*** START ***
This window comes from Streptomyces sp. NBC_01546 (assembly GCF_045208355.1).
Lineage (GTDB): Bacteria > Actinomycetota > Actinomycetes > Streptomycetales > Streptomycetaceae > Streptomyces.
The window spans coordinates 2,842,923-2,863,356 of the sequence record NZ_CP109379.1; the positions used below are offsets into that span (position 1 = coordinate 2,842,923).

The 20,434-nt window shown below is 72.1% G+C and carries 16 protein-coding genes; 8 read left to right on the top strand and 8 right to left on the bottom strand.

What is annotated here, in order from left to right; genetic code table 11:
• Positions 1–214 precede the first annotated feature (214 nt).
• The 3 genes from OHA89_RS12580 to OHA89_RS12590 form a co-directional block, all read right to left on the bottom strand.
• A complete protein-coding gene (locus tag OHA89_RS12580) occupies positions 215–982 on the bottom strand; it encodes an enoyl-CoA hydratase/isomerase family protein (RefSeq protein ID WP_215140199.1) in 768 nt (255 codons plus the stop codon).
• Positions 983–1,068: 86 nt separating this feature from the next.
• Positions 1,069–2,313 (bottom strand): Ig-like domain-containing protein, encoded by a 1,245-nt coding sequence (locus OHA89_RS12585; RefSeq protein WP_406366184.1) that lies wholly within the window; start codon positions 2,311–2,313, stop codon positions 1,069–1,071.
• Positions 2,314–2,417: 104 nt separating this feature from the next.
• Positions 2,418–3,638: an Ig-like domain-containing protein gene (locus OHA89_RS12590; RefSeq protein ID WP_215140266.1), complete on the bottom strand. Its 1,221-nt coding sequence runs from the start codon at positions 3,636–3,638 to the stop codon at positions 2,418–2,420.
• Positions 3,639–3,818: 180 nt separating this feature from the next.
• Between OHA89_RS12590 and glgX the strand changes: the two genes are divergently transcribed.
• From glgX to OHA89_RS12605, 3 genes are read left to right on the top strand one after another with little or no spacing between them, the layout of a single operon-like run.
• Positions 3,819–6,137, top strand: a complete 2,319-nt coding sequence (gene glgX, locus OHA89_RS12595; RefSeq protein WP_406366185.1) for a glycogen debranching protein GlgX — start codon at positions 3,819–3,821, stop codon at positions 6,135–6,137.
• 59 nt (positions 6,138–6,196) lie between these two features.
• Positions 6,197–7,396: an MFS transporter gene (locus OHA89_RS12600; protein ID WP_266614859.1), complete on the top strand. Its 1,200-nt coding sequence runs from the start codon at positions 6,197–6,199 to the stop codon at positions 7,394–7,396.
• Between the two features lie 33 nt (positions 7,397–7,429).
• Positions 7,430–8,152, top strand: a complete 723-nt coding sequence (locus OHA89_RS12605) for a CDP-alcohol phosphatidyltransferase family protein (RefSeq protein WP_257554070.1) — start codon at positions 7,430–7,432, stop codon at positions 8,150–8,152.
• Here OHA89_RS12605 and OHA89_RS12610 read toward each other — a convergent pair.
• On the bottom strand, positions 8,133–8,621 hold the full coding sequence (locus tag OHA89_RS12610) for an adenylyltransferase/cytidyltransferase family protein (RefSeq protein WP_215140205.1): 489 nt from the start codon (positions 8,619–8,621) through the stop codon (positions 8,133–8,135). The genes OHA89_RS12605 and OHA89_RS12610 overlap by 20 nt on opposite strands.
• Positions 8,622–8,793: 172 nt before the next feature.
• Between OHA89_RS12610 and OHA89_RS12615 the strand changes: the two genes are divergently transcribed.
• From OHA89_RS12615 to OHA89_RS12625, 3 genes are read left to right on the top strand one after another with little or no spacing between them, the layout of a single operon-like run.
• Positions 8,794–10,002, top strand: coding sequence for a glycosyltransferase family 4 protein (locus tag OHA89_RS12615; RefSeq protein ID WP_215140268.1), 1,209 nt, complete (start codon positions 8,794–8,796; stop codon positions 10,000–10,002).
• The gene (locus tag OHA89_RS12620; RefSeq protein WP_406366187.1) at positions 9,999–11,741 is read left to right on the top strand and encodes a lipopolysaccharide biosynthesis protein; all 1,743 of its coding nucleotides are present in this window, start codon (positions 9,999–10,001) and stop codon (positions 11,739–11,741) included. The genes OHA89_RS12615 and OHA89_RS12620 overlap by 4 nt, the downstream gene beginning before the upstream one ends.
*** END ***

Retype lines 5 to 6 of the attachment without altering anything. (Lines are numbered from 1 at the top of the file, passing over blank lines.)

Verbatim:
What is annotated here, in order from left to right; genetic code table 11:
• Positions 1–214 precede the first annotated feature (214 nt).